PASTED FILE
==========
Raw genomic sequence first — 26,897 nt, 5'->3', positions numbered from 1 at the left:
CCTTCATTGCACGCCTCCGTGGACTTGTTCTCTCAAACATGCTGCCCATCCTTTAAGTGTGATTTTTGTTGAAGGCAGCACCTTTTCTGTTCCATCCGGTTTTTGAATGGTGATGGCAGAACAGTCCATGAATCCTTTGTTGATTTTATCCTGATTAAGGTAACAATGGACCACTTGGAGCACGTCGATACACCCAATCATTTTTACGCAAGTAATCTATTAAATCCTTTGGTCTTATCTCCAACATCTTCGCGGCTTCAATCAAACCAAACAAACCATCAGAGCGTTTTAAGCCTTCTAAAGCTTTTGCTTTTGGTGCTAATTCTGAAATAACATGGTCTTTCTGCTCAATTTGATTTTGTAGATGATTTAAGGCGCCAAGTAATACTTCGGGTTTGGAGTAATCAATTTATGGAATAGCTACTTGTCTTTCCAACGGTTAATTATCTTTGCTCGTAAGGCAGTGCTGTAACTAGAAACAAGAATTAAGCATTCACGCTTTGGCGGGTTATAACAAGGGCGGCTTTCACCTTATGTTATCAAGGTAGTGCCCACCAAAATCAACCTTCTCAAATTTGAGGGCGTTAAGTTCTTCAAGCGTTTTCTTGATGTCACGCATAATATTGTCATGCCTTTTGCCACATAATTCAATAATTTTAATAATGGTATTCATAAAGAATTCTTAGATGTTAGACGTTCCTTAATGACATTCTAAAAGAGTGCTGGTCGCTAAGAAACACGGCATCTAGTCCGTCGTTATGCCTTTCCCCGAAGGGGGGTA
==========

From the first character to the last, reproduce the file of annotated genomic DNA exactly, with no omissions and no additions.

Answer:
Raw genomic sequence first — 26,897 nt, 5'->3', positions numbered from 1 at the left:
CCTTCATTGCACGCCTCCGTGGACTTGTTCTCTCAAACATGCTGCCCATCCTTTAAGTGTGATTTTTGTTGAAGGCAGCACCTTTTCTGTTCCATCCGGTTTTTGAATGGTGATGGCAGAACAGTCCATGAATCCTTTGTTGATTTTATCCTGATTAAGGTAACAATGGACCACTTGGAGCACGTCGATACACCCAATCATTTTTACGCAAGTAATCTATTAAATCCTTTGGTCTTATCTCCAACATCTTCGCGGCTTCAATCAAACCAAACAAACCATCAGAGCGTTTTAAGCCTTCTAAAGCTTTTGCTTTTGGTGCTAATTCTGAAATAACATGGTCTTTCTGCTCAATTTGATTTTGTAGATGATTTAAGGCGCCAAGTAATACTTCGGGTTTGGAGTAATCAATTTATGGAATAGCTACTTGTCTTTCCAACGGTTAATTATCTTTGCTCGTAAGGCAGTGCTGTAACTAGAAACAAGAATTAAGCATTCACGCTTTGGCGGGTTATAACAAGGGCGGCTTTCACCTTATGTTATCAAGGTAGTGCCCACCAAAATCAACCTTCTCAAATTTGAGGGCGTTAAGTTCTTCAAGCGTTTTCTTGATGTCACGCATAATATTGTCATGCCTTTTGCCACATAATTCAATAATTTTAATAATGGTATTCATAAAGAATTCTTAGATGTTAGACGTTCCTTAATGACATTCTAAAAGAGTGCTGGTCGCTAAGAAACACGGCATCTAGTCCGTCGTTATGCCTTTCCCCGAAGGGGGGTA